Rubbing shoulders with industry big-wigs

Tauranga builder Matthew Abbot was given six hours to build a puppy palace which was donated to Tauranga SPCA. Supplied photo.

A Bay of Plenty building apprentice has given an outstanding performance at this years Registered Master Builders CARTERS 2017 Apprentice of the Year.

Ten national finalists took to their tools for a six-hour practical challenge where they were tasked with building ‘puppy palaces' which will be donated to the SPCA.

The two-day national competition saw each of the ten finalists undergo a 45-minute individual interview with the judging panel.

This was followed by the challenging practical component, the puppy palace build, which took place in front of an audience of family, friends and the general public at the ASB Showgrounds.

Tauranga builder Matthew Abbot was one of the many who stepped up to the challenge.

“The nerves were definitely rattling a bit,” he says. “Once I settled into it I was fine, but definitely with more than 150 people it was quite a different experience.

“We built a puppy palace which we donated to the Tauranga SPCA. It had a range of different difficulties, from marking out the staircases, working out your heights, circles, cutting ovals and different shapes. It had a staircase a cot and a dog bowl.

“Last Thursday afternoon we went through a briefing and they gave you an hour to get your head around what you're doing and make a start then on Friday morning we started at 7.30am and worked until 1.30pm, so you get six hours.

“I did majority of the work but whenever I needed a hand lifting things or moving them around I could call for assistance.

Ex-All Black Chris Jack was the ambassador for the event

“He was walking around giving us a hand,” says Matt. “After he finished playing for the All Blacks he actually finished his own building apprenticeship. It was quite good to rub shoulders with him.

“I met ten awesome people in this competition, it's awesome to get to rub shoulders with some pretty high up people in the industry.”

Matthew enters the competition after taking out a regional title.

“I was involved in the regional procedure last year and also this year, last year not placing and this year I placed first in regionals which allowed me to go to nationals.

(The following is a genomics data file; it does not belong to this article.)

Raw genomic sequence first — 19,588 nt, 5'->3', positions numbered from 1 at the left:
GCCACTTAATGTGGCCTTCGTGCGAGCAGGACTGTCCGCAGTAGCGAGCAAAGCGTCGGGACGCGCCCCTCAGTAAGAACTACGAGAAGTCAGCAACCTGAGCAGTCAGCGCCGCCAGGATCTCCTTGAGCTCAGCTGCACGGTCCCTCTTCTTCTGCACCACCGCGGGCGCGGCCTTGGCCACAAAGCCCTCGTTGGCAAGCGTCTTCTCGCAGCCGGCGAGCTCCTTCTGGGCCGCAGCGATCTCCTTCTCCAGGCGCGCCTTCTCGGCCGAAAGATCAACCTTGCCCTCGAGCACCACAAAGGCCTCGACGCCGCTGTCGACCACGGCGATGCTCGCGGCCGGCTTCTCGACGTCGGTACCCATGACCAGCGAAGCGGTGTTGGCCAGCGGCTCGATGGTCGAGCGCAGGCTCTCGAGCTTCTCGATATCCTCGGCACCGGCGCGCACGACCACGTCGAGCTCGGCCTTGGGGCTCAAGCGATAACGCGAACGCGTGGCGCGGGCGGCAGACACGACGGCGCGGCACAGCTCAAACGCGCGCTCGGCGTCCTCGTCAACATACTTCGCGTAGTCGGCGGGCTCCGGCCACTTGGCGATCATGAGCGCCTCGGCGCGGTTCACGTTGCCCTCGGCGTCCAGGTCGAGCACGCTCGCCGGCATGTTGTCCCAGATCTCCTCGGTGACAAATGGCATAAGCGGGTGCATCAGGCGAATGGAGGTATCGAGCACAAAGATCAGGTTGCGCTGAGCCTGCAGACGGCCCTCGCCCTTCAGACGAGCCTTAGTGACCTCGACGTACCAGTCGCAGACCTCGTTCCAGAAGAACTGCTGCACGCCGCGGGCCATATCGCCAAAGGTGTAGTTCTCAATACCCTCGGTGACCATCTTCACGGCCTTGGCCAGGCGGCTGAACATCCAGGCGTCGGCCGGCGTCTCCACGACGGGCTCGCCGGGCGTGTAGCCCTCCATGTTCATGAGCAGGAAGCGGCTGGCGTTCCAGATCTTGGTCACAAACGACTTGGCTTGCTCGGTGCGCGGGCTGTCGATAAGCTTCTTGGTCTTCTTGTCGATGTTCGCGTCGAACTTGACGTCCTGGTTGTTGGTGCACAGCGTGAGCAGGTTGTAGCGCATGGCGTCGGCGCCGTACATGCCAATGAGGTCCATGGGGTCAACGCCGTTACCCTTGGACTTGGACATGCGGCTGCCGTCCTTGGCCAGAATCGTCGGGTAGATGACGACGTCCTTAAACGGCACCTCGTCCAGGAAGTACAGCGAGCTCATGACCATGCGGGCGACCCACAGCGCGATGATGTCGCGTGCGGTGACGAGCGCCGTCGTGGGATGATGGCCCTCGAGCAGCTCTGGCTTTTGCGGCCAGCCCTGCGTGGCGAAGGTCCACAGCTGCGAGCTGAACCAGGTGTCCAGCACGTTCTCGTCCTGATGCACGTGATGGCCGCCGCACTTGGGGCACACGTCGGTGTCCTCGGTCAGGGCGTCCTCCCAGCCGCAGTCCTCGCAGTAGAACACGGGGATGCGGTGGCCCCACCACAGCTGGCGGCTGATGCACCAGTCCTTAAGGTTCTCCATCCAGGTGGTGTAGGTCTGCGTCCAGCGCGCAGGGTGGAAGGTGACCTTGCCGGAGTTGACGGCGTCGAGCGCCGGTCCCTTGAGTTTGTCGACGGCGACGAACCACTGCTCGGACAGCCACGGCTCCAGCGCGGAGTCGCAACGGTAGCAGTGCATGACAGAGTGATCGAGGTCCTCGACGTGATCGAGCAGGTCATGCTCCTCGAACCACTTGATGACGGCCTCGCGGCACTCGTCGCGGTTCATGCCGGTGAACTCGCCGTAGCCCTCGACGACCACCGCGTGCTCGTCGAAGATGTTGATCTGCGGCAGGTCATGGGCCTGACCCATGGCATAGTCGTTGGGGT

“I play for Greerton Marist so I've been involved in a raft of sporting events where judges have been critiquing me but nothing quite of this magnitude.

“When the applications open your boss tells you to give it a go, the onus is on you to log in online and create your own account.

“You have to hand in your written submission and I handed in a 15 page submission so quite a bit of time went into getting that all right.”

The regional interview includes an interview, to indicate knowledge of the industry, alongside an hour-long site visit, says Matt.

“It doesn't matter where you are in your apprenticeship it just shows what you know about your site and your confidence in that.

“I was lucky enough to take out the Bay of Plenty Central Plateau award as best apprentice of the region.”

After his apprenticeship training under BCITO tutors Brendon Honey and Tim Buxton, Matt has secured employment with Calley Homes.

“I've been working here for nearly 4 years on the dot, I'm pretty well finished my apprenticeship and I have my meeting with my tutor this week where he will hopefully sign me off.

“This competition has showed me that you can start off knowing nothing in the industry, but four years later it's amazing what you can accomplish.”



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The moon peeping through the clouds at Pillans Point. Photo: Mike Berry.

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